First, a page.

If Google decides your business model doesn't fit in with theirs, it doesn't mean your site doesn't have value. But if you need to earn a living, then at some point you have to stop waiting for Google to change (because it's not happening) and figure out if you still want to play this game.


 1:42 am on Apr 30, 2012 (gmt 0)

They basically have your Link appear on hundreds or thousands of different forums...all they do is create a forum profile with a link on that member's member profile. (that links to your site) [webmasterworld.com...]

These types of things are easily detectable. Folks who engage in this have to shift their thinking and be more creative. This type of thing will give you 5 minutes of wonder, if you're lucky.

Build sites that grow your brand around your business proposition, not site's that exploit Google's weakness'. That's a challenge versus temporary temptation. Take control and avoid wasted effort and emotions complaining about Google by channeling your attention into the myriad of other long term opportunities out there on the web. I'm sure you and others have the ability.


 2:13 am on Apr 30, 2012 (gmt 0)

they're not going to roll back. They never have, and they never will.

Netmeg, I was going to say the same thing earlier. I honestly can't ever remember a rollback. That's a big buzzword after these updates. I'm sure others have a better memory than I do, but I can't think of a single instance where a significant algorithm update was abandoned. Google will tweak the algorithm before they roll back.


 2:32 am on Apr 30, 2012 (gmt 0)

Google's not going to listen, and they're not going to roll back. They never have, and they never will.

Agreed... Not going to happen.

I don't depend on Google for anything, and don't use any of their services unless I have to check a rank for somebody.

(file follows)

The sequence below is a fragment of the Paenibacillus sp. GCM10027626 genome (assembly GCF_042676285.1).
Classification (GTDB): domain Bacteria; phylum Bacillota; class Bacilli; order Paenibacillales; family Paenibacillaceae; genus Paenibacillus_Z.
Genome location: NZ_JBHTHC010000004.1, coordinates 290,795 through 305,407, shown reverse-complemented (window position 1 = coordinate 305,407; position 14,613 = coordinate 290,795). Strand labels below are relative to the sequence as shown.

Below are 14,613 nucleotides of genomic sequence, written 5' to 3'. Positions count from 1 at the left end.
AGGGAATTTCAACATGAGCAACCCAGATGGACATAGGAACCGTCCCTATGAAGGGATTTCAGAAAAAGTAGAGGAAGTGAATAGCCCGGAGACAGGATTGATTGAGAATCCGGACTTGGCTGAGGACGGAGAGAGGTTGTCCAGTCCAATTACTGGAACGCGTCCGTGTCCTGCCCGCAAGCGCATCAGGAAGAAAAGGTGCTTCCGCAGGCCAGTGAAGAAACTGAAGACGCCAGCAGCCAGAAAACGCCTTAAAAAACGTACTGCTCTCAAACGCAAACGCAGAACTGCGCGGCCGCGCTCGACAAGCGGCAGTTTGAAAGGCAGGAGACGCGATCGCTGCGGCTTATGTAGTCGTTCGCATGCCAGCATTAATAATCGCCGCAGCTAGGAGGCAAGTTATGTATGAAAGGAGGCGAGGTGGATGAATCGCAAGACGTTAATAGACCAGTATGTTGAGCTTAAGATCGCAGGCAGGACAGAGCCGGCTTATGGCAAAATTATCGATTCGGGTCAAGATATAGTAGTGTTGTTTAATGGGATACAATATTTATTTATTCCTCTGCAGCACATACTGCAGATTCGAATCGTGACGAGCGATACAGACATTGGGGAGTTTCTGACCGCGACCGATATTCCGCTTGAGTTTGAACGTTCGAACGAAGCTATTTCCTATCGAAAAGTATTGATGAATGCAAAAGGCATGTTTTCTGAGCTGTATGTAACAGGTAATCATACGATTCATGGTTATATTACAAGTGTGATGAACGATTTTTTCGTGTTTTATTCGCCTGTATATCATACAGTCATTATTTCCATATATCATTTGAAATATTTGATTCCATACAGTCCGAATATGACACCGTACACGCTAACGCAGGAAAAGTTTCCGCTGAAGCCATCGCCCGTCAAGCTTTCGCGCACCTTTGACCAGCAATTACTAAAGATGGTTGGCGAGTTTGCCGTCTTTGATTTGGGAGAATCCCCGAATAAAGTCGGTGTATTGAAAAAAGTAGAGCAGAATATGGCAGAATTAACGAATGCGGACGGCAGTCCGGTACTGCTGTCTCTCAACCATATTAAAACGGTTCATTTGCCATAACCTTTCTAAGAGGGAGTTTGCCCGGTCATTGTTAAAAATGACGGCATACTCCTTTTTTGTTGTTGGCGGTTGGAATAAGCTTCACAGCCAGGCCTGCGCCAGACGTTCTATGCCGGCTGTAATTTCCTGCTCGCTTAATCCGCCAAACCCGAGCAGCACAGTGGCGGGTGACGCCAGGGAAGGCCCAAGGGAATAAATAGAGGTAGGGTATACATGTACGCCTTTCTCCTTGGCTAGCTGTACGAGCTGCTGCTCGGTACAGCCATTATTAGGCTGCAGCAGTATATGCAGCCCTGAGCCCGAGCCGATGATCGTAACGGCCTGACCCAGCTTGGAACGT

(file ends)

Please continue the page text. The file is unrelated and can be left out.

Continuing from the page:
That's how I tell Google I don't like what they are up to.


 2:55 am on Apr 30, 2012 (gmt 0)

If Google decides your business model doesn't fit in with theirs...
What IS their business model?

 2:57 am on Apr 30, 2012 (gmt 0)

The frustrating part, is not having a voice. Having no way to air our concerns, views, problems, to point out the f'ked-up-ness of some of the results.

Although TBH this POS hasn;t hit me, yet at least. But I am still struggling and fighting for my bloody life, due to the lame ass above the fold update, despite having less ads than ANY of my competitors.


 3:04 am on Apr 30, 2012 (gmt 0)

That's the thread you were talking about buying SEONuke (which I never heard of before I read your posts...) Maybe that's part of the problem?

Inquiring about something doesn't mean it was used. I was surprised that such a program was available this day in age when similar automated programs were detectable and penalized even 10 years ago.

A 'roll back' is what should be done, but they don't listen to anybody anyway.

As usual, webmasters aren't given a voice & end up being the silent victims.